Digitization of medical records has been shown to improve patient safety. However, a new study by The Doctors Company, a physician-owned medical malpractice insurer, shows that electronic health records used by 90 percent of hospitals and 80 percent of doctors’ offices, are at the root of many new medical malpractice lawsuits.
The firm reported that an analysis showed the number of claims involving electronic health record errors as a contributing factor has risen steadily over the last decade.
The potential liability risks to the medical malpractice insurer were first noted beginning in 2007. Between then and 2010, there were 2 total claims wherein these records were a contributing factor. By 2013, there were 28 such claims. There were a total of 97 such claims closed between January 2007 and June 2014. Between July 2014 and December 2016, there were 66 claims involving errors with electronic health records.
About half of those caused by system failures. These include things like:
- Design and technology issues;
- Lack of integration within hospital electronic records systems;
- Inadequate alerts and alarms;
- Insufficient area for proper documentation;
- Lack of electronic routing features;
- Inadequate security of medical records.
Those increased by 8 percent over the study period.
Meanwhile, about 60 percent of those claims involved user error factors, like copying and pasting progress notes, data entry mistakes and alert fatigue. Still, these errors did decline by about 6 percent.
One of the trends noted was that from 2014 to 2016, there was a decline in the number of electronic health record errors in hospitals and doctor’s offices, and an increase of those occurring in patient rooms. Still, doctors’ offices and hospitals continue to be where the bulk of these errors occur.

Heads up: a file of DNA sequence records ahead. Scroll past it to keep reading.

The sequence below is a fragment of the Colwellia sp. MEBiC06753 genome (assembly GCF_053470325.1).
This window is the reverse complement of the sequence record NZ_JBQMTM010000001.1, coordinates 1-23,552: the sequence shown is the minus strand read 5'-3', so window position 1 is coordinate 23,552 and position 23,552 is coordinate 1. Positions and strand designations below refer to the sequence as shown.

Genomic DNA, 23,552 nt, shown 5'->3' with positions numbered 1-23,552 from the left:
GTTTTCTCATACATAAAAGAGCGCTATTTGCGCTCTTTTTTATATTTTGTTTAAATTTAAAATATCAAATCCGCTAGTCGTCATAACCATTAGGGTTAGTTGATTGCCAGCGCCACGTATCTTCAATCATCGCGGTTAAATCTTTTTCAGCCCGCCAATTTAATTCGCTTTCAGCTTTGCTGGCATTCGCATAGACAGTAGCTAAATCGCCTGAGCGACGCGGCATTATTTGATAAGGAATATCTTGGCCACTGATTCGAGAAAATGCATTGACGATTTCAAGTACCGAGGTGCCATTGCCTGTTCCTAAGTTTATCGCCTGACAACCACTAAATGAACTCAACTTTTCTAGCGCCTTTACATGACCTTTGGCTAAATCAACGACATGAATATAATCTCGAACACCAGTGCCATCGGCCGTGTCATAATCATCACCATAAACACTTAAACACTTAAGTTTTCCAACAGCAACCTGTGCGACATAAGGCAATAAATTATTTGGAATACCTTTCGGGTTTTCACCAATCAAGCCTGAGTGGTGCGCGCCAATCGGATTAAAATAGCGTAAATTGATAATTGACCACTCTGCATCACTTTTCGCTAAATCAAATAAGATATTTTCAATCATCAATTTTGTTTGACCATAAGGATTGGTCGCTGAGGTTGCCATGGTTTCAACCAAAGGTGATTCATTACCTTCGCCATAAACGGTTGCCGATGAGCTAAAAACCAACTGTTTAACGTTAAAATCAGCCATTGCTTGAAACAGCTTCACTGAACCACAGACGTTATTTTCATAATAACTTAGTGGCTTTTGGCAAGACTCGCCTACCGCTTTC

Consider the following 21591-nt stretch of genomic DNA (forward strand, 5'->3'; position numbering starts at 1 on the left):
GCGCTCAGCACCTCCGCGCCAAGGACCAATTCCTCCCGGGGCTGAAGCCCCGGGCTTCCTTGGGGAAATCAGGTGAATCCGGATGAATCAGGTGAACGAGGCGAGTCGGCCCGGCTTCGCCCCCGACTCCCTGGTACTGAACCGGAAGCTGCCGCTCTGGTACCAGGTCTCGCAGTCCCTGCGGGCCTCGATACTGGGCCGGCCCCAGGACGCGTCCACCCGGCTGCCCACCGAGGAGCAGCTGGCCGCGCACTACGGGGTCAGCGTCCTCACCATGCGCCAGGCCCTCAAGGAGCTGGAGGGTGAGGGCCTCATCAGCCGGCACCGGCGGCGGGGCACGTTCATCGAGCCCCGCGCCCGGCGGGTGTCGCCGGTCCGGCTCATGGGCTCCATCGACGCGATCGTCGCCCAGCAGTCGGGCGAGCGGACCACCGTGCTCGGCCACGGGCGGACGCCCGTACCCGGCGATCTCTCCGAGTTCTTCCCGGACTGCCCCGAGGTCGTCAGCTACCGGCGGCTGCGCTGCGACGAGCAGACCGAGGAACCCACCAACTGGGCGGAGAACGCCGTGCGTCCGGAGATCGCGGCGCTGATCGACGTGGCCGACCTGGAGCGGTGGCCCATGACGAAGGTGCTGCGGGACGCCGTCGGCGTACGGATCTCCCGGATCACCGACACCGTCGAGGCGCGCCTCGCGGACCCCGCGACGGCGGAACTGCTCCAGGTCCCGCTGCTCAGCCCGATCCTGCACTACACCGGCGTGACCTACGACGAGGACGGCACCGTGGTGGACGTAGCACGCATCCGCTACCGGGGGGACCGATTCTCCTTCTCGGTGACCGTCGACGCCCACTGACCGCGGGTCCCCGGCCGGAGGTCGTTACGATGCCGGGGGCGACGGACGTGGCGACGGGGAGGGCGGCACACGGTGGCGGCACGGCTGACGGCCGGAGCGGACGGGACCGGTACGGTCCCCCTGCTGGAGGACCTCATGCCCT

The most common error? Diagnosis mistakes. They accounted for about one-third of all mistakes related to electronic health records. Medication-related allegations were the second-most common, accounting for 23 percent of all claims involving electronic health records.
Researchers opined that the majority of problems with electronic health records would be avoidable if the federal government stepped in to establish clear standards for vendors of these systems. The systems should also be thoroughly beta tested in health care environments to ensure optimal usability. Doctors and other healthcare workers aren’t involved in the development of these systems, and researchers say feedback from healthcare workers to software development companies has been “largely ignored.” Study authors also recommended the government establish a government agency to uniformly and systematically collect data from these systems so they could be easily investigate mistakes with adverse health consequences and help prevent them.
The insurer stated that in most cases, issues with electronic health records are more a contributing factor than a primary cause in medical malpractice cases. Our Naples medical malpractice attorneys recognize with this information is that these systems must not only be carefully monitored, but users still need to double check, cross check and question when something doesn’t seem right. This is especially true knowing the potential for error.
Doctors may see hundreds of patients over the course of a month. Adequate record-keeping is essential to ensuring important red flags or issues aren’t overlooked.
Contact the Naples medical malpractice attorneys at David J. Halberg, P.A., Attorneys at Law, by calling toll-free at 1-877-425-2374. Serving West Palm Beach, Miami, Tampa, Orlando and Fort Myers/ Naples. There is no fee unless you win.
Electronic Health Record Closed Claims Study, October 2017, The Doctors Company
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